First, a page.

Friday, April 19, 2013

The Friday Four, Part 10


With all the bad news this week with the Boston Marathon bombings, ricin in letters to senators, a fertilizer plant exploding in West, Texas, and just now gunfire on the MIT campus, I needed some fun and/or good-hearted items for this Friday Four.  So here are some gratuitous pictures of my cute kids and their cute chicks (that seem to be doubling in size every time I blink):

Will & Josh holding (L to R) Rhody, Redhead, Buffy the Third, and Brownie.
Evan smiling next to Niner and Charger.


We just finished reading On the Banks of Plum Creek, the fourth in the Little House series by Laura Ingalls Wilder, last night. As I do with every book we read together, I asked the boys what their favorite part was.  I was expecting they'd say the cool dugout house, or the gross bloodsuckers in the creek, or maybe even the devastating grasshopper infestation.  But both Will & Josh chose the church Christmas party when Laura received a fur cape and muff.  You see, the spoiled bully Nellie Oleson only had a fur cape, and it wasn't as pretty as Laura's.  They were sooooo glad that Laura got the chance to one-up Nellie and even reenacted the scene where Laura walks past Nellie on her way out of the church and says, "Merry Christmas, Nellie."  Though I'm not sure Laura pulled it off with quite as much smug glee and sass as my boys did...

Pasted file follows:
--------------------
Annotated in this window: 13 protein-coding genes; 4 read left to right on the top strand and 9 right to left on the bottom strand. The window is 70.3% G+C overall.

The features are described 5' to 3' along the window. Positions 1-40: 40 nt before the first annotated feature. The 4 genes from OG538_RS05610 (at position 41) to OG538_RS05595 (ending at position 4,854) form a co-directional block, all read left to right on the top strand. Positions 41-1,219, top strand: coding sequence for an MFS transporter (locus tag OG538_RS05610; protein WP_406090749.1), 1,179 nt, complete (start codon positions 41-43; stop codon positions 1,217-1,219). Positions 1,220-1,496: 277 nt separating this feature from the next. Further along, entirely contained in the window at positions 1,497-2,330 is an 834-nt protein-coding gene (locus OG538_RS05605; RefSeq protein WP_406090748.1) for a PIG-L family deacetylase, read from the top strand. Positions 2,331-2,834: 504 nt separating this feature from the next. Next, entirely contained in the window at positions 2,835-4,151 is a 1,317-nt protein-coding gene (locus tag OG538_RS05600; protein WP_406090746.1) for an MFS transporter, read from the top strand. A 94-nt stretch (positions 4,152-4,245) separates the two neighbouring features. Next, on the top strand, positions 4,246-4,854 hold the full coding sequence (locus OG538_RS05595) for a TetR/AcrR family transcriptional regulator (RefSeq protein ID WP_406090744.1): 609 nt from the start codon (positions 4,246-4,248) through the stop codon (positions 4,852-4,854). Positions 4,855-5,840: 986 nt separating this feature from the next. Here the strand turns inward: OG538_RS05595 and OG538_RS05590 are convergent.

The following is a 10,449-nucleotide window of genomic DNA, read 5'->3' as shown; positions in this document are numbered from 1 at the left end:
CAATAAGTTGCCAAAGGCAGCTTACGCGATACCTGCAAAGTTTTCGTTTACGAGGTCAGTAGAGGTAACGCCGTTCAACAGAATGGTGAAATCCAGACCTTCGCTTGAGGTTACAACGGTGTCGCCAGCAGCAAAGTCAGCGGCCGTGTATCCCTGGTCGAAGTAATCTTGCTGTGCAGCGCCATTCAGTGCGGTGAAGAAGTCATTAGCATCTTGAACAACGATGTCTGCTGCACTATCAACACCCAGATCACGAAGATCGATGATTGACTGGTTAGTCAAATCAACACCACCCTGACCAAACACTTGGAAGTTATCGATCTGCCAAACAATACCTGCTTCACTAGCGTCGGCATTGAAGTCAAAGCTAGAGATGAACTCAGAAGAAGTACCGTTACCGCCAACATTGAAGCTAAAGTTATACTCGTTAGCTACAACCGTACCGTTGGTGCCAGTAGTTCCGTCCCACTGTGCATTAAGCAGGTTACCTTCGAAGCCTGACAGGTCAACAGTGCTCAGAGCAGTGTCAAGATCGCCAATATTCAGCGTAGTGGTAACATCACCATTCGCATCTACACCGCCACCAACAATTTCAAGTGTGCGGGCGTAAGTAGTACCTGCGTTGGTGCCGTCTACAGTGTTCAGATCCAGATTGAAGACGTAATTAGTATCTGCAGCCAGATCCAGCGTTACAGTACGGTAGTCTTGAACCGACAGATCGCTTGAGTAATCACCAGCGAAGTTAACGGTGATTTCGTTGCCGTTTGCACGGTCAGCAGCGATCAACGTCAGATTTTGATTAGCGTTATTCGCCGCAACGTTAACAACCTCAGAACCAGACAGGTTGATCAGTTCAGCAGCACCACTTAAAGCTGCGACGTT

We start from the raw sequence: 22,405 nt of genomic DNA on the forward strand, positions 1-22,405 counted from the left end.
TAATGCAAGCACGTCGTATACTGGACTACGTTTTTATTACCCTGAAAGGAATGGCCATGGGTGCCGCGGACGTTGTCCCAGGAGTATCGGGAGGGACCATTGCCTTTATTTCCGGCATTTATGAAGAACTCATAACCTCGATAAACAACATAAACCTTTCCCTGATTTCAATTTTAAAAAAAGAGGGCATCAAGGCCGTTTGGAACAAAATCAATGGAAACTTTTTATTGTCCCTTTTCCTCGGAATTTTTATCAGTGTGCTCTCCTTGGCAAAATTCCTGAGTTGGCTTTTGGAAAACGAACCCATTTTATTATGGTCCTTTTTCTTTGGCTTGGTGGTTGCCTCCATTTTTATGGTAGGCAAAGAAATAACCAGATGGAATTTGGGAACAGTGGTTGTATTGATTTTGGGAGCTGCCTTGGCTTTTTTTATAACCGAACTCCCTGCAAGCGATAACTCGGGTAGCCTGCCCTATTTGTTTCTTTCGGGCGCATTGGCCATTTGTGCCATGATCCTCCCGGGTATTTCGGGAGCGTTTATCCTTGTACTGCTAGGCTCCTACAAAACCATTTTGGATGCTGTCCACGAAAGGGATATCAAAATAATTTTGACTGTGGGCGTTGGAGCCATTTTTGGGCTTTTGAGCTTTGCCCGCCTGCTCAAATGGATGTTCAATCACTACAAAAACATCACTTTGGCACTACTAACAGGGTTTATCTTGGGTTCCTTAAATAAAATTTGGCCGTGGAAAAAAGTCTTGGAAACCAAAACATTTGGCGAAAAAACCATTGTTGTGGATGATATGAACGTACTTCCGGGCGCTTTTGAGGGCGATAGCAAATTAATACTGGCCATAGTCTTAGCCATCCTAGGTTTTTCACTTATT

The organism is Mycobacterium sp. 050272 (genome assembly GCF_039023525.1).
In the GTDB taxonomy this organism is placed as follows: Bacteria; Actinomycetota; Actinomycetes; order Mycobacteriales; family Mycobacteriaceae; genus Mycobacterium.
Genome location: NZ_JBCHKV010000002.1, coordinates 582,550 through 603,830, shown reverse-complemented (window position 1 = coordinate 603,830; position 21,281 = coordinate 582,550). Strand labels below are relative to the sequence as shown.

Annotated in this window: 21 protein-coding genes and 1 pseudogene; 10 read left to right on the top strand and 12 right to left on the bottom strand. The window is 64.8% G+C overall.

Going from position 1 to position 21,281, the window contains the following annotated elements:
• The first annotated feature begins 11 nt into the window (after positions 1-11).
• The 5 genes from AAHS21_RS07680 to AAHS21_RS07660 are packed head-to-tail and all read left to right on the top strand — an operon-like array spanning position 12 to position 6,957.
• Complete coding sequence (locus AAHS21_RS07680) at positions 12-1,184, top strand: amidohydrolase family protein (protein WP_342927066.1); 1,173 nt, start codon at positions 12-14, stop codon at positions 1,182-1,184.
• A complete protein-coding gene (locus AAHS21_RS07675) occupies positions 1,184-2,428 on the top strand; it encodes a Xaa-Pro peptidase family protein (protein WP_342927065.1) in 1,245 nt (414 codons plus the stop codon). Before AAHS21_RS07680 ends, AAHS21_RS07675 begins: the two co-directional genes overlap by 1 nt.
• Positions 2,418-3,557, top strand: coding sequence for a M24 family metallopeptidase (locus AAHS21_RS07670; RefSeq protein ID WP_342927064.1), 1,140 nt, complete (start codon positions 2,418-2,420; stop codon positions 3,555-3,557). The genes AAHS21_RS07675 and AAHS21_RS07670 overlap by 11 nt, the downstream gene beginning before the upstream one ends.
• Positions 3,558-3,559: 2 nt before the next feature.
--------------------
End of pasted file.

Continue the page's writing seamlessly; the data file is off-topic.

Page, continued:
I've been rewatching the TV series Alias on Netflix.  I'm drawn to shows with strong female characters and Sydney Bristow is one of my favorites; she's tough, smart, resilient, loyal, a creative problem-solver, and has a deep commitment to doing what's right.  I was hooked when Alias first aired back in 2001 and I've been a big fan of Jennifer Garner, Bradley Cooper, and Victor Garber ever since.  But I think the folks who really should get props for the series are the hair, makeup, and costume designers.  Thanks to them, Sydney Bristow has thousands of distinctly different looks.  This fun youtube mash-up demonstrates several dozen of them:


A while back I read The Language of Flowers by Vanessa Diffenbaugh. (You can read my brief review on Goodreads here.)  And then for a recent book club, the host chose Another Place at the Table by Kathy Harrison.  (Again, Goodreads review here.)  Both books deal with the foster care system.  The first is a fictional account of a girl turning 18 and aging out of the system.  The second is a memoir from the perspective of a foster mother of hundreds of kids.  Both books were moving and at times heart-wrenching when describing the incredible odds against these kids.

Vanessa Diffenbaugh co-founded the Camellia Network to help kids who were aging out of the foster system by providing the support network that is currently lacking.  If you're searching for a way to reach out and make a difference to a specific person, take a look here.  You might feel called to help one of these young people:

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